In September, I had the opportunity to attend the White House Tribal Nations Conference and the White House Tribal Youth Gathering as a delegate from Citizen Potawatomi Nation. My experience in Washington
D.C. was unlike any I have ever had.

While there, we heard from various tribal leaders, tribal youth, secretaries in President Obama’s cabinet, and from the president himself. It was exciting to hear about different issues that Native Americans are facing. There was a reception at the White House on Sunday afternoon. Chance Rush and Billy Mills were the keynote speakers that night, but my favorite thing was the cupcake with the presidential seal that was given to all in attendance.

Following the reception, I was able to take my grandmother, who was my chaperone, to the George Washington University campus where I showed her my dorm room and my classroom from the INSPIRE Native Youth Program. At the Tribal Nations Conference, there were a few panel discussions with the secretary of the interior, the director of the environmental protection agency, and the secretary of education, just to name a few. At lunch, I was able to locate Mrs. Eva Marie Carney, the CPN District 2 legislator, and had the opportunity to introduce my grandmother to some of the individuals I had met during the summer.

There were more panel discussions between tribal leadership, tribal youth from across the country and the secretaries of agriculture and housing and urban development. To top off the afternoon we were addressed by President Obama! Following the president’s speech, we were released for the evening and Mrs. Carney, my grandmother, and I headed down to the National Museum of the Ameri- Trae Trousdale can Indian, where Mrs. Carney and I were able to show my grandmother the Potawatomi Treaty exhibit. Following our educational excursion we went to dinner at Old Ebbit Grill and headed back to our hotel room.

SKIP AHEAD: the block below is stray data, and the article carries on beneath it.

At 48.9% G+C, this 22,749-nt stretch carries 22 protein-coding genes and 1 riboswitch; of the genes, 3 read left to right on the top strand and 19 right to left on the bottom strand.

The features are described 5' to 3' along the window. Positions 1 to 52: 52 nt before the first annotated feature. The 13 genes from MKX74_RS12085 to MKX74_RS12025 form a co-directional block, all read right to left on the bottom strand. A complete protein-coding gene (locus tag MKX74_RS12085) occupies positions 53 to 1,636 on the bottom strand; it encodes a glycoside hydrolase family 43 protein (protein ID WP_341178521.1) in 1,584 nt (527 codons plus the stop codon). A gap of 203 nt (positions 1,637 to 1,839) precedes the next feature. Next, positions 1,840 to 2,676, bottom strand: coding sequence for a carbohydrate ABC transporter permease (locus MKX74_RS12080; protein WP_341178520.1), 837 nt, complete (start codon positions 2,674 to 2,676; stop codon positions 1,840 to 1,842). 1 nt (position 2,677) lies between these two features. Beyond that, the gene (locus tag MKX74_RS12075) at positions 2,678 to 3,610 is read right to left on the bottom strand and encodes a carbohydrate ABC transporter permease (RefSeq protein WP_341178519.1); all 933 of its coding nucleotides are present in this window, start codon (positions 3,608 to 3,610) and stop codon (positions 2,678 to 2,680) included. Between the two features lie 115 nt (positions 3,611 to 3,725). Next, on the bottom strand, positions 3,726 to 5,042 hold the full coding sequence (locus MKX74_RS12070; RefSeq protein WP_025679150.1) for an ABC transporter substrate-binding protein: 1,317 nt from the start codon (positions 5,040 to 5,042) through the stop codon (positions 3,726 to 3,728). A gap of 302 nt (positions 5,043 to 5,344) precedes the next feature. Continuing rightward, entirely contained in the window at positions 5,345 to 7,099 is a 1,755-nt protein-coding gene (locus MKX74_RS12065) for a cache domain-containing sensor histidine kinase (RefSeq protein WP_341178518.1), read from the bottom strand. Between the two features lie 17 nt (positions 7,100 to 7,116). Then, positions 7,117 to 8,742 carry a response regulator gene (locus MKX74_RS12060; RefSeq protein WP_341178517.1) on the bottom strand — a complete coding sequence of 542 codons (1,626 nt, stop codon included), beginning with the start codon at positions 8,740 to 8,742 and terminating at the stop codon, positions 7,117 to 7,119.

At the Tribal Youth Gathering the next day, we were addressed by various cabinet secretaries, the special assistant to the president and multiple agency directors. All of their speeches concerned tribal youth, and
we were allowed to ask questions and provide feedback. The highlights of the day were hearing from the chief of the Standing Rock Sioux Tribe and having the opportunity to teach the secretary of the interior and the surgeon general traditional dances.

Attending the conference and gathering at the White House exposed me to situations I do not face on a daily basis, furthered my education of Native American issues, and prepared me to help guide the future of Citizen Potawatomi Nation.